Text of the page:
Sponsors and Placement

Release of Unaccompanied Alien Children to Sponsors in the U.S.


Since 2005, ORR has received immigration status information about potential sponsors and has had a policy in place providing for the release of unaccompanied alien children (“UAC”) to undocumented sponsors, in appropriate circumstances and subject to certain safeguards.  ORR has published guidance on immigration status and the sponsor placement process for unaccompanied alien children. This document provides background and context to the development of this policy, and is intended to clarify the manner in which it is implemented.

The Trafficking Victims Protection Reauthorization Act of 2008 directs that UAC must “be promptly placed in the least restrictive setting that is in the best interest of the child.” See 8 U.S.C. § 1232(c)(2)(A). The settlement agreement in Flores v. Reno, which is binding on the U.S. Government, establishes an order of priority for sponsors with whom children should be placed, except in limited circumstances.  The first preference for placement would be with a parent of the child.  If a parent is not available, the preference is for placement with the child’s legal guardian, and then to various adult family members.  ORR follows these requirements in making placement decisions.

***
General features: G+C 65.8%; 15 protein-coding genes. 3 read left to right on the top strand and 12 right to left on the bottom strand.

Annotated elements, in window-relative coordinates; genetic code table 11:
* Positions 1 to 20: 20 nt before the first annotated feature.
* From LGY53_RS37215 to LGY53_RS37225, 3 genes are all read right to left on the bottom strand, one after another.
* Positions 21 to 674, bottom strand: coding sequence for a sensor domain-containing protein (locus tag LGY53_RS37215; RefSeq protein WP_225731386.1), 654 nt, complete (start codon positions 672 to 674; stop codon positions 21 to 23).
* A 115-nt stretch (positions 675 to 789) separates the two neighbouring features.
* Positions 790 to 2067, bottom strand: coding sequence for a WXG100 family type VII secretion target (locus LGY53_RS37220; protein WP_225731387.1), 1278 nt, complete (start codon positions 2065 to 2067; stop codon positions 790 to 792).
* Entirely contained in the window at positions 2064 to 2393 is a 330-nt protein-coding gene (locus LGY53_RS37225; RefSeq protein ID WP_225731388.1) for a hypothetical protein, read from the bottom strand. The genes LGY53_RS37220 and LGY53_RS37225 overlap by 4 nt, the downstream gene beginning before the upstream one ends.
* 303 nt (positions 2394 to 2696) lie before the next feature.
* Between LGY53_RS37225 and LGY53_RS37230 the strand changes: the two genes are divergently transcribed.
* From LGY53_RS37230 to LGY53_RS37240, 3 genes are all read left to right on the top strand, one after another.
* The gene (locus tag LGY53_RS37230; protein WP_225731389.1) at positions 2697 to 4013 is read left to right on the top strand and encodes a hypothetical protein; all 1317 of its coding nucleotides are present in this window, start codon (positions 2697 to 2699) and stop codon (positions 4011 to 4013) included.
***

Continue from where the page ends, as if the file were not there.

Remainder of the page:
As part of the determination of whether an individual is an appropriate sponsor, ORR requires case managers to verify a potential sponsor’s identity and relationship to a child before releasing a child to a sponsor. To meet this requirement, ORR requires case managers to complete (through a web-based portal system maintained by ORR) an assessment of the child’s past and present family relationships, and relationships to non-related potential sponsors.  Case managers are also required to:

  • interview prospective sponsors;
  • require prospective sponsors to complete an “Authorization for Release of Information;”
  • conduct background checks on all prospective sponsors;
  • coordinate fingerprint checks of the FBI database for non-parental sponsors, or for parental sponsors where there is a documented risk to the safety of the child, the child is especially vulnerable, or the case is being referred for a mandatory home study; and
  • coordinate a check of the immigration Central Index System in some cases.

In this determination process, immigration status information is requested of sponsors, and also may emerge through the background checks. Since January 2014, care providers have been required to enter this information into the ORR portal, a procedure that was optional until that time.  Immigration status information, however, is not used to disqualify potential sponsors. Instead, it is used to ensure the safety and well-being of the child by making sure that there is an adequate care plan in place that takes all relevant aspects of the sponsor’s situation into consideration.


Additional Sponsor Resources

Last Reviewed: June 30, 2017